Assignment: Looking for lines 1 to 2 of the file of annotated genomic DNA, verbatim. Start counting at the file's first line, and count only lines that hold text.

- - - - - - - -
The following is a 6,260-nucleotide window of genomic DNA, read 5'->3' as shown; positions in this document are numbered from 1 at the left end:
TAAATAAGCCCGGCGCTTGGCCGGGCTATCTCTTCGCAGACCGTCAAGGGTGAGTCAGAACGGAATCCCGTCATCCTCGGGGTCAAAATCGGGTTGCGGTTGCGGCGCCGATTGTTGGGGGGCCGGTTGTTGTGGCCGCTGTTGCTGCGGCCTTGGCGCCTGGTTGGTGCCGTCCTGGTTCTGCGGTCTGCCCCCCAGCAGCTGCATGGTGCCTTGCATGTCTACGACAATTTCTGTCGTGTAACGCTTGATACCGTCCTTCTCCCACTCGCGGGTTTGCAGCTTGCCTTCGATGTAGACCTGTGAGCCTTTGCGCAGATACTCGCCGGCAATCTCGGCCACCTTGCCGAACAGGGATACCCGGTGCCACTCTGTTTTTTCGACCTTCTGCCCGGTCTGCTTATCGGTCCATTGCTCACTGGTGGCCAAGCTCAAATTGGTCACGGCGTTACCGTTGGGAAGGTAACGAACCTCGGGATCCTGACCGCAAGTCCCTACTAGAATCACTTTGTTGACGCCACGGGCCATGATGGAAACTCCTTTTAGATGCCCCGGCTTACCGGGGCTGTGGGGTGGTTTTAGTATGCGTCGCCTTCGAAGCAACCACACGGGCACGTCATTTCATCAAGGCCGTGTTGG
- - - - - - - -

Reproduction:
The following is a 6,260-nucleotide window of genomic DNA, read 5'->3' as shown; positions in this document are numbered from 1 at the left end:
TAAATAAGCCCGGCGCTTGGCCGGGCTATCTCTTCGCAGACCGTCAAGGGTGAGTCAGAACGGAATCCCGTCATCCTCGGGGTCAAAATCGGGTTGCGGTTGCGGCGCCGATTGTTGGGGGGCCGGTTGTTGTGGCCGCTGTTGCTGCGGCCTTGGCGCCTGGTTGGTGCCGTCCTGGTTCTGCGGTCTGCCCCCCAGCAGCTGCATGGTGCCTTGCATGTCTACGACAATTTCTGTCGTGTAACGCTTGATACCGTCCTTCTCCCACTCGCGGGTTTGCAGCTTGCCTTCGATGTAGACCTGTGAGCCTTTGCGCAGATACTCGCCGGCAATCTCGGCCACCTTGCCGAACAGGGATACCCGGTGCCACTCTGTTTTTTCGACCTTCTGCCCGGTCTGCTTATCGGTCCATTGCTCACTGGTGGCCAAGCTCAAATTGGTCACGGCGTTACCGTTGGGAAGGTAACGAACCTCGGGATCCTGACCGCAAGTCCCTACTAGAATCACTTTGTTGACGCCACGGGCCATGATGGAAACTCCTTTTAGATGCCCCGGCTTACCGGGGCTGTGGGGTGGTTTTAGTATGCGTCGCCTTCGAAGCAACCACACGGGCACGTCATTTCATCAAGGCCGTGTTGG